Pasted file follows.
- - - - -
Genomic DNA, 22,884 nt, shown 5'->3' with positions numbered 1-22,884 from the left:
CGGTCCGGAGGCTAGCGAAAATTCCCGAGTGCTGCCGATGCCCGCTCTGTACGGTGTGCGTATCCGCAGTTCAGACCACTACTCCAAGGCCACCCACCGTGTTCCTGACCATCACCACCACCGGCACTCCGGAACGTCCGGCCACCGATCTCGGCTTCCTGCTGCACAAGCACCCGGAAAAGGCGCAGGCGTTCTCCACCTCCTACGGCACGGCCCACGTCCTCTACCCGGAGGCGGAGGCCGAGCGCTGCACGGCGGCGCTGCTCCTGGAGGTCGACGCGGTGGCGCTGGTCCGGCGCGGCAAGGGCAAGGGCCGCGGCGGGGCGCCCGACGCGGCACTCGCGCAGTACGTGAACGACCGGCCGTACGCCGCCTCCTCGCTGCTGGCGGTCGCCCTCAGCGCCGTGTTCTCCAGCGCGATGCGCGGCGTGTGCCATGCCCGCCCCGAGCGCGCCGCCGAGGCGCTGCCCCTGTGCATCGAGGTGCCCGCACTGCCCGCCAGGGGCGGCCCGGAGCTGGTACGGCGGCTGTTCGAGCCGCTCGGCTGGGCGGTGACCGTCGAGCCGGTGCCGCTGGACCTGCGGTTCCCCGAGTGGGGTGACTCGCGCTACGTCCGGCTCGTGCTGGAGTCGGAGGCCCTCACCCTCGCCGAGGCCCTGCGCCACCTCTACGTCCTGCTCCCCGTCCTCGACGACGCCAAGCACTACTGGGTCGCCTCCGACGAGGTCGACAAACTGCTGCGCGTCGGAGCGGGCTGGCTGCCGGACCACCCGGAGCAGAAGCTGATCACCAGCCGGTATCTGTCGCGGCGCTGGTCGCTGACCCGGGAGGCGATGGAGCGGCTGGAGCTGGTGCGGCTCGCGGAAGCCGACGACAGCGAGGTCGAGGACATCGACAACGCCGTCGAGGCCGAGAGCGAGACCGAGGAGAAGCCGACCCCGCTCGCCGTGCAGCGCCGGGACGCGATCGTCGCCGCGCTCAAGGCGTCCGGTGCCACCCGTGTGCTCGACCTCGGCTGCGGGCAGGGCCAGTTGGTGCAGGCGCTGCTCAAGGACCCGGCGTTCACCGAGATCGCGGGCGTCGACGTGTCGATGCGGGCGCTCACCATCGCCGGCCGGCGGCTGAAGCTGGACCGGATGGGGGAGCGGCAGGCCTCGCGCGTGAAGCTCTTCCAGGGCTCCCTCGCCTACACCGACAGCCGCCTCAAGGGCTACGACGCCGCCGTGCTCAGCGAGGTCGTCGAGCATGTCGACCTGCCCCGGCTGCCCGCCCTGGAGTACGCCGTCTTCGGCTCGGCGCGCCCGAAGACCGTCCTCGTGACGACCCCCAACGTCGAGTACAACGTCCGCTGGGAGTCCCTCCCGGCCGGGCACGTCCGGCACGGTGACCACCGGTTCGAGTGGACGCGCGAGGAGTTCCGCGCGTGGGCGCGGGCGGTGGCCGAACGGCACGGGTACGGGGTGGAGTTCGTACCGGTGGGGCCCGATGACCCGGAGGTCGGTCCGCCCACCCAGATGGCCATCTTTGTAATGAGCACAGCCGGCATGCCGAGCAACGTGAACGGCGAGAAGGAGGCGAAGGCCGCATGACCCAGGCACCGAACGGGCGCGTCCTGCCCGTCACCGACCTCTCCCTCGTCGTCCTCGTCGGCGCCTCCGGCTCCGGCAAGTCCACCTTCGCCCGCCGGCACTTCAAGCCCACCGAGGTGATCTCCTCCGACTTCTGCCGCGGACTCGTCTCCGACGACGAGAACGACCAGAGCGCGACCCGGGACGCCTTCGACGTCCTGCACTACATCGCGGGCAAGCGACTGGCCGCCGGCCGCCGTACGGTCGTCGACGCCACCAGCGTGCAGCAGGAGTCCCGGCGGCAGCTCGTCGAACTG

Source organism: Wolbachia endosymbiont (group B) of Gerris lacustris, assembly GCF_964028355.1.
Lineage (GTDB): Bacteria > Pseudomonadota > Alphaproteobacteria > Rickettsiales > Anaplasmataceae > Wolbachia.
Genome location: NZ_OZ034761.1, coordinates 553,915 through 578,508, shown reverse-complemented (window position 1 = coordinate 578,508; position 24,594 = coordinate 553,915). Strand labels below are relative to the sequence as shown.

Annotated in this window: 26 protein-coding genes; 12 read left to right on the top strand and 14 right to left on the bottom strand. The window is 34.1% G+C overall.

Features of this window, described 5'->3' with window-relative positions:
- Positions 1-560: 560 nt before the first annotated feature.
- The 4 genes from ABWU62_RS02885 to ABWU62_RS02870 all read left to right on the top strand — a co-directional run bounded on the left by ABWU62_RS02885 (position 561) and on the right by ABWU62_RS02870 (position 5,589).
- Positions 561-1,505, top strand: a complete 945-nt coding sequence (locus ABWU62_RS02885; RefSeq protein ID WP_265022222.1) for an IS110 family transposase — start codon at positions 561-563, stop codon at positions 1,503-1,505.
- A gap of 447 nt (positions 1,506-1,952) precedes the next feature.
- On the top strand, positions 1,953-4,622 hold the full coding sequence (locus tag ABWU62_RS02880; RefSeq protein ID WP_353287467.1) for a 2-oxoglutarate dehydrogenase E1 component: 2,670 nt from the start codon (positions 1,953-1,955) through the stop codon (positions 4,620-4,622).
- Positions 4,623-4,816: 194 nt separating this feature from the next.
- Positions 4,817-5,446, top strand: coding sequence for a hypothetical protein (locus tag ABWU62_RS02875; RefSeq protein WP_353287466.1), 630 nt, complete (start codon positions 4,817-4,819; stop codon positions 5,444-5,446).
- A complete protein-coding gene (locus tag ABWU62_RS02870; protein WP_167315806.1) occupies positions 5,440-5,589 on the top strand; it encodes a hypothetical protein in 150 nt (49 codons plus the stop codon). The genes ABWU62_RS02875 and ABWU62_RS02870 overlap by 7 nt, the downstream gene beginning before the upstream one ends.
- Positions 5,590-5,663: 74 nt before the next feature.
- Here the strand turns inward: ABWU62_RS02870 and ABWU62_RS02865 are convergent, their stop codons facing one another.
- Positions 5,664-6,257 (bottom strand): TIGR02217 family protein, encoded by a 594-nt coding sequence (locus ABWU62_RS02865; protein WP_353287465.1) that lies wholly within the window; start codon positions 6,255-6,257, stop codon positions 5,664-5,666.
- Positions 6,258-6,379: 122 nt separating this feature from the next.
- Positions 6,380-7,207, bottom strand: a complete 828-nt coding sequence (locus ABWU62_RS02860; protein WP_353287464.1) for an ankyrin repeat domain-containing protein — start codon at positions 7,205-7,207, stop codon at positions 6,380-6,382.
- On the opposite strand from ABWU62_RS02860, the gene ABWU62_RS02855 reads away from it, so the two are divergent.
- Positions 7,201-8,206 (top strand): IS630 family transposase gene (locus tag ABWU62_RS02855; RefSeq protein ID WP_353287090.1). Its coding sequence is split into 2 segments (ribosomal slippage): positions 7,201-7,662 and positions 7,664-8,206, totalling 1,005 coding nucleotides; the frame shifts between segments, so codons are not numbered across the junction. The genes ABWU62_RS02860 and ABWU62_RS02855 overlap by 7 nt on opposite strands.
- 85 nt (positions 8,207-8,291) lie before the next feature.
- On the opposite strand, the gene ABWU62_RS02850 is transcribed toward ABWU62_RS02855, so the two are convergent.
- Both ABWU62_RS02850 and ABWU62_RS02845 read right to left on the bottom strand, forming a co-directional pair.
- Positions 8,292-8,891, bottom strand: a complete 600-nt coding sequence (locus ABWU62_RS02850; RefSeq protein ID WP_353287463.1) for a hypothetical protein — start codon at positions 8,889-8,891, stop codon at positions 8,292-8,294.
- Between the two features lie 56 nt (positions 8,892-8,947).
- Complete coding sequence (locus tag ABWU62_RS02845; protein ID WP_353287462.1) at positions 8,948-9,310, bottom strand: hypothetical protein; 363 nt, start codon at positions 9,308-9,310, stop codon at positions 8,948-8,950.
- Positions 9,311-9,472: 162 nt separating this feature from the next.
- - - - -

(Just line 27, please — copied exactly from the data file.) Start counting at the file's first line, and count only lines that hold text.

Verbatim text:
- Between the two features lie 56 nt (positions 8,892-8,947).